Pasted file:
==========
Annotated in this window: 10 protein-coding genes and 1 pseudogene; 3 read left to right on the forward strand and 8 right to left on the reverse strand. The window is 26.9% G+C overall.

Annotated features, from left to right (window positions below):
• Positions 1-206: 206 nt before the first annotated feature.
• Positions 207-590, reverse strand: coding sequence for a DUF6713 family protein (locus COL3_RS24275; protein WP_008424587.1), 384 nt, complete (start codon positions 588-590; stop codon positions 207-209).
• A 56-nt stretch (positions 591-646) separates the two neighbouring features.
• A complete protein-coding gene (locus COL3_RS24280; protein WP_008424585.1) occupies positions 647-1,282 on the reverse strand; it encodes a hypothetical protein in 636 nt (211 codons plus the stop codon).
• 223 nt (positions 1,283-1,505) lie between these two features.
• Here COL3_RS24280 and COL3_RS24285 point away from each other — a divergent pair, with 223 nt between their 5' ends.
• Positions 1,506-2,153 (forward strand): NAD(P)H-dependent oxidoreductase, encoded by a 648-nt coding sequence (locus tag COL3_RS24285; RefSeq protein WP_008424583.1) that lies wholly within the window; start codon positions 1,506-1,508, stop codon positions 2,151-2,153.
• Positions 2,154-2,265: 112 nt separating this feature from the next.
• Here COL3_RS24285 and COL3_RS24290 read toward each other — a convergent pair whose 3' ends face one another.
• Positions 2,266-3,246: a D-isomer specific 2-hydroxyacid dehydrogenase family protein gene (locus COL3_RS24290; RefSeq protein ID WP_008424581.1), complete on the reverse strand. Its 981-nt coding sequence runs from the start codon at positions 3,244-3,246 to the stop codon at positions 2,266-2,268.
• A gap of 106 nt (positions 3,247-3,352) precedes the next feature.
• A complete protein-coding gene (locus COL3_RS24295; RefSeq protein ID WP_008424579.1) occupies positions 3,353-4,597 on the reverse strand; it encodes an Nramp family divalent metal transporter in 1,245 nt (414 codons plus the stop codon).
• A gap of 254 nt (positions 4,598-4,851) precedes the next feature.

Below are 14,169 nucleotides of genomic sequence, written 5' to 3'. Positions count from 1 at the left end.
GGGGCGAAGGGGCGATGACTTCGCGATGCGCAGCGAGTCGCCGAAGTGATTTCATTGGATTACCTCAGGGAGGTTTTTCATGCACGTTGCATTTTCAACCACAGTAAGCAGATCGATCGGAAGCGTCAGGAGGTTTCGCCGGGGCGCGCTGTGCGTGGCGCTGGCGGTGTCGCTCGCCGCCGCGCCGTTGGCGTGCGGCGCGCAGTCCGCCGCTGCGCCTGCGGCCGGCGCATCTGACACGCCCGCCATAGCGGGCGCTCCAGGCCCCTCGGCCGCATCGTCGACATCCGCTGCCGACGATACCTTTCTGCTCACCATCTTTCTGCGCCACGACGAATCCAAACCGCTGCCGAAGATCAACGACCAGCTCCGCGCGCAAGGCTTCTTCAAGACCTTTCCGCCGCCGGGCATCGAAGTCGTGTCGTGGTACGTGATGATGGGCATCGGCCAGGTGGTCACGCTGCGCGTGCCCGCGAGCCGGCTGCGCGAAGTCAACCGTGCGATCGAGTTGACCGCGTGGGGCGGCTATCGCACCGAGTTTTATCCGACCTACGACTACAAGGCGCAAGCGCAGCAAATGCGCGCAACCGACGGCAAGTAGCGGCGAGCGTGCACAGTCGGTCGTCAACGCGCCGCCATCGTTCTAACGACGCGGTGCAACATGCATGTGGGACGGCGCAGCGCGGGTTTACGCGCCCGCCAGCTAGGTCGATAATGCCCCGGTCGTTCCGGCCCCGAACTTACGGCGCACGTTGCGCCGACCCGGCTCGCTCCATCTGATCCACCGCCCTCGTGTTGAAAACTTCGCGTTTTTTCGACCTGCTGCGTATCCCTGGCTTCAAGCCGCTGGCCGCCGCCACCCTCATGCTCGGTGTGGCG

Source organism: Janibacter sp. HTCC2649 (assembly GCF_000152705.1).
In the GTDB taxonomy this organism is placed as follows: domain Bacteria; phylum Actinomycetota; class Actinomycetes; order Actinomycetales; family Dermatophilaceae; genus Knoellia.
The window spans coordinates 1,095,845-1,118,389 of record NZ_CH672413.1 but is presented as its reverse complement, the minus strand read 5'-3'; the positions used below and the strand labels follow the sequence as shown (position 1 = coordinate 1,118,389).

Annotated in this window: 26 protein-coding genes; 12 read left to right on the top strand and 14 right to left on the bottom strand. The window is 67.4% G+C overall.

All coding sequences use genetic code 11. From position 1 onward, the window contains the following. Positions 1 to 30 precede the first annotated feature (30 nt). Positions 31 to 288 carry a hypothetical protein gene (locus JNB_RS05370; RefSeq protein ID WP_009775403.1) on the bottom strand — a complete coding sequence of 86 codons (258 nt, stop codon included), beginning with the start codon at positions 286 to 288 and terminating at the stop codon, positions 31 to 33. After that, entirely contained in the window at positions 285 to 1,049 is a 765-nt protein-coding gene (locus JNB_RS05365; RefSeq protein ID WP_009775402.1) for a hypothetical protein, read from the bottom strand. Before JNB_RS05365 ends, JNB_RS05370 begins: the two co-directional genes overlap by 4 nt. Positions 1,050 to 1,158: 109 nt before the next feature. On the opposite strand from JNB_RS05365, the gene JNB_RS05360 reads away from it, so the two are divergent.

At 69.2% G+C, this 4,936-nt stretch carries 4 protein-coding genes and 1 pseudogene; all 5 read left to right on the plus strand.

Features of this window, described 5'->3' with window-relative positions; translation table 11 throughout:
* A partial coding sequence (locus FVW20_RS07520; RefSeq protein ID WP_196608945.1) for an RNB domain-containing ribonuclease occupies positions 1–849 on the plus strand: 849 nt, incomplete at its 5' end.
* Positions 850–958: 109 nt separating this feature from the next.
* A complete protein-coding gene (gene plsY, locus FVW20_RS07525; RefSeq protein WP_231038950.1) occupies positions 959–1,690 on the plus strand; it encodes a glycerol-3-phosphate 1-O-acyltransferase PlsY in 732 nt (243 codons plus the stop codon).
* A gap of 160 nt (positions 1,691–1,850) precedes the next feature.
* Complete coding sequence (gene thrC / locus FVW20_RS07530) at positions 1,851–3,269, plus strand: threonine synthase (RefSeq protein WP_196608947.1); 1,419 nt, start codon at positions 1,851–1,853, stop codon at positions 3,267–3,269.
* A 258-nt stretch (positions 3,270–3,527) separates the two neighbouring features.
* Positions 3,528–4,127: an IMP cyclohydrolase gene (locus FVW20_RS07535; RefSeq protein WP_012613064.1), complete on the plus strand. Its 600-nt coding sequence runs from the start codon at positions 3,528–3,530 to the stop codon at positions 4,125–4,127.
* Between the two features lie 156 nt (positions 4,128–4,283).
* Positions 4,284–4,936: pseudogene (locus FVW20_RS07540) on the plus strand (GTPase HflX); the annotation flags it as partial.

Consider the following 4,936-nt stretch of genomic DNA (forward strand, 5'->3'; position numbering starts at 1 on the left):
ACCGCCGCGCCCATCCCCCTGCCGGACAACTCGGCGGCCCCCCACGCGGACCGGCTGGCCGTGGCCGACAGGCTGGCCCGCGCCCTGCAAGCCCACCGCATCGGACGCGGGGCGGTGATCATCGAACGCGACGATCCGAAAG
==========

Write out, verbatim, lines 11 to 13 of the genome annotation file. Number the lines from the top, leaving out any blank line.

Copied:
• Here COL3_RS24285 and COL3_RS24290 read toward each other — a convergent pair whose 3' ends face one another.
• Positions 2,266-3,246: a D-isomer specific 2-hydroxyacid dehydrogenase family protein gene (locus COL3_RS24290; RefSeq protein ID WP_008424581.1), complete on the reverse strand. Its 981-nt coding sequence runs from the start codon at positions 3,244-3,246 to the stop codon at positions 2,266-2,268.
• A gap of 106 nt (positions 3,247-3,352) precedes the next feature.